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CCRI student veteran helps his comrades

Student Success Story, May 18, 2012

Anthony Paolino Anthony Paolino

Rhode Island Air National Guard Sgt. Anthony Paolino, 28, has been pursuing his degree from the Community College of Rhode Island on and off for 10 years, with frequent interruptions to serve overseas.

He was able to attend full time starting in fall 2010, but not without taking on the considerable extra work of founding the Rhode Island Military Organization (RIMO), a nonprofit that assists Rhode Island veterans and their families, and continuing to report to training with the National Guard.

In addition, he is president of the CCRI Student Veterans Organization, a part of RIMO that supports CCRI’s 600 student veterans by assisting them with their Veterans Administration education benefits and fostering a sense of community.

Paolino, a Johnston resident, graduated with a degree in General Business May 18 with a 3.54 GPA.

Paolino spends his mornings in meetings for RIMO, attends to his duties as president of the Student Veterans Organization at CCRI during the afternoon and takes classes in the evenings, finishing around 9 or 10 p.m.

But this is nothing compared to the workload during his deployments – eight in the past 10 years. Twelve- or 13-hour days six days in a row are the norm, in places like Qatar and Kuwait where the average daily temperature is 110 degrees.

“After a shift like that, you’re drained,” Paolino said. “All you want to do is go to bed.”

“Bed” has meant a lot of different things depending what base Paolino was on and in what part of the world. Sometimes the Guardsmen slept in wooden huts and sometimes 10 to a tent.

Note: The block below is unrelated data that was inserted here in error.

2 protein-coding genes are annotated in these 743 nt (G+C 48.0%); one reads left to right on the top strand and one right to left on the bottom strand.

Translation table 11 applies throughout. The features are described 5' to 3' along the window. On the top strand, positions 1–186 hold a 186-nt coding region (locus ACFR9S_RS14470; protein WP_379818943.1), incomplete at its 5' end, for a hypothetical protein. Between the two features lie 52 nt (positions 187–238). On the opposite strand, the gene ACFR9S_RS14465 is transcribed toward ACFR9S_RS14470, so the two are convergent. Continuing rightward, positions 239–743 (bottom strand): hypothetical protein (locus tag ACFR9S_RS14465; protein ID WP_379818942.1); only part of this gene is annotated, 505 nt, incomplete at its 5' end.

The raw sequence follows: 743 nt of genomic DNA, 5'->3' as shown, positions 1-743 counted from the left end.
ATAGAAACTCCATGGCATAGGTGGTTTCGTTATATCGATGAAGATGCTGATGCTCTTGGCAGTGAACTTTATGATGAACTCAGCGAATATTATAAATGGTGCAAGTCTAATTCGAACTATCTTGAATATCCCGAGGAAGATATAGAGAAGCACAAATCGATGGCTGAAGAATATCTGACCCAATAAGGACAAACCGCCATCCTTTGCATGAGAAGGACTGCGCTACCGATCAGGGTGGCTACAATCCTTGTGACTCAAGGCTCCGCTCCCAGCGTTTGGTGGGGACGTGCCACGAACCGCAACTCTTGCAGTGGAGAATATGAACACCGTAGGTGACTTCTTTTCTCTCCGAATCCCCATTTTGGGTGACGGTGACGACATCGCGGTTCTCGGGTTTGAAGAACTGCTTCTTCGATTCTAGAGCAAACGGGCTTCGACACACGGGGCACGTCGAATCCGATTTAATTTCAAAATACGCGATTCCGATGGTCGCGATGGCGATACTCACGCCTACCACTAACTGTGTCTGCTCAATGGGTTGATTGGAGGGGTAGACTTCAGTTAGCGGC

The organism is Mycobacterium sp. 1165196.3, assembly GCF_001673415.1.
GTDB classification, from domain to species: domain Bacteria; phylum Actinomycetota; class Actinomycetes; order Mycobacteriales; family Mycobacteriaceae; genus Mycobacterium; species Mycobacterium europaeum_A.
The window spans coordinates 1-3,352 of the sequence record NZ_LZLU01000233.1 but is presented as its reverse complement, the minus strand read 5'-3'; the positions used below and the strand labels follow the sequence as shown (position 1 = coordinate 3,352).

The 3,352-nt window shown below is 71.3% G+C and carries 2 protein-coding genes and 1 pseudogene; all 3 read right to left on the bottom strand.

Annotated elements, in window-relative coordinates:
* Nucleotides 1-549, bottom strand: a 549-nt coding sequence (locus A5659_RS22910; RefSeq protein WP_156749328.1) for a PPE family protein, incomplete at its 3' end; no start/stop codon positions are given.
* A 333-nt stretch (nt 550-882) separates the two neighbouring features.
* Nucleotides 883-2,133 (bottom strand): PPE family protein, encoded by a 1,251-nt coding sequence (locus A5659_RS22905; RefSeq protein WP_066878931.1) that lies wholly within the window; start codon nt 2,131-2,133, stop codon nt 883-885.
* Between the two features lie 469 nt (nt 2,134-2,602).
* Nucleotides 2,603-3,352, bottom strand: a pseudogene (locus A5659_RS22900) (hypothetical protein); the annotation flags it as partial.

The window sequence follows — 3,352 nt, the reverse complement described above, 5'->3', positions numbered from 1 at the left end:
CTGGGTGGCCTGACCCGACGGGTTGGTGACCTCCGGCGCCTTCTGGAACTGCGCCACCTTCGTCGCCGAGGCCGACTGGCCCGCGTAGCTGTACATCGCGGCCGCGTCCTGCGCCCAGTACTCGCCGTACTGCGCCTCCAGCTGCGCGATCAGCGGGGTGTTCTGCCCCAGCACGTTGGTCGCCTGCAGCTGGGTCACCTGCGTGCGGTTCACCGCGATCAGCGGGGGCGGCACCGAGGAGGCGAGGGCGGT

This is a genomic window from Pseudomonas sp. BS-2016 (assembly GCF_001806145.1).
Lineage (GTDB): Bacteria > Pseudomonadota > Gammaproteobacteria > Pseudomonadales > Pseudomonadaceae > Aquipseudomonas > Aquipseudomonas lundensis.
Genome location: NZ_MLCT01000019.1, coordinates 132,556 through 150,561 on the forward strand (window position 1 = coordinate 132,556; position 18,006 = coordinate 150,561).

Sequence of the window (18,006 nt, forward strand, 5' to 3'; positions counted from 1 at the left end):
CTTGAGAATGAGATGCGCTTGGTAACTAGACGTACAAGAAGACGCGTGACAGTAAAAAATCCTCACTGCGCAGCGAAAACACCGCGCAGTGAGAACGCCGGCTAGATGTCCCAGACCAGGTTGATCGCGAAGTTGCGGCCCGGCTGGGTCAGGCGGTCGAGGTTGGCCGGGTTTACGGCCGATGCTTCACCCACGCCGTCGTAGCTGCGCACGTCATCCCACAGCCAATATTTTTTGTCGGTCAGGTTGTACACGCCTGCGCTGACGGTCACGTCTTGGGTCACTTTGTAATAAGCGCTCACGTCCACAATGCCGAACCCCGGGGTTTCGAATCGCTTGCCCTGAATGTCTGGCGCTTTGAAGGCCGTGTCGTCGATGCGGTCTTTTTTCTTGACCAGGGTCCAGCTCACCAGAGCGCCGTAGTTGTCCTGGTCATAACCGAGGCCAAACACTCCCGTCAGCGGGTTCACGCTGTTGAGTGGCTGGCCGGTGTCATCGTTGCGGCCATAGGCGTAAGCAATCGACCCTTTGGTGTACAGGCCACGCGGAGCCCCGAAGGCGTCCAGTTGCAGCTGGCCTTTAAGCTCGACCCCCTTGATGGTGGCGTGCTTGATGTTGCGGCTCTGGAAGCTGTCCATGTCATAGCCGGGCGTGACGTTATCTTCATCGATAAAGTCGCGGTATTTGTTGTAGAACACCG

Paolino has seen the mountains of Afghanistan and vast deserts in the Persian Gulf, and in each Middle Eastern country either great wealth or great poverty, with few people in between.

Despite the privation, Paolino enjoys the military and had wanted to join from a young age. He is an aviation specialist, responsible for all the electronic parts on the C-130J cargo plane. His unit flew troops, ammunition and other supplies in and out of war zones in support of the wars in Afghanistan and Iraq.

Paolino has had some unique experiences during his career that he could not have had any other way: the time he served as support staff during an international air show in Cape Town, South Africa, in 2006, or the time his unit supported Air Force One and Air Force Two during the 2004 presidential election, ferrying the Secret Service’s armored vehicles.

Experiences like these will keep Paolino in the military, as will the feeling of camaraderie he finds there.

“A lot of guys who stay in the military for a long time like the structure,” Paolino said. “You really have a lot of support and the feeling of being part of a unit.”

He said this is the kind of feeling he hopes the Student Veterans Organization inspires at CCRI: one in which veterans feel supported.

“When I first came back to school I had a lot of unsuccessful semesters and withdrawals because of my deployments,” Paolino said. “Dealing with the school and dealing with the Veterans Administration to pay for school, there’s a lot of moving parts there and sometimes students get frustrated.”

The Student Veterans Organization is meant to help these students feel welcome and help them deal with the added bureaucratic issues involved in using their VA benefits.

Now on the eve of his graduation, Paolino thanked the faculty and staff at CCRI for their assistance.

“Over the last year and a half I’ve consistently engaged with the staff and administration, and that’s helped me grow as a professional and as an advocate,” he said.

Paolino plans to go on to earn a bachelor’s degree – he is considering Providence College, Bryant University and the University of Rhode Island – to make himself eligible to go to officer candidate school to become an officer in the military.

For now, Paolino is enjoying his long-in-the-making achievement at CCRI and the commencement ceremony, which will be particularly special for him because he will march in military honor guard with members of his National Guard unit.

Read more student success stories.



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Last Updated: 1/31/14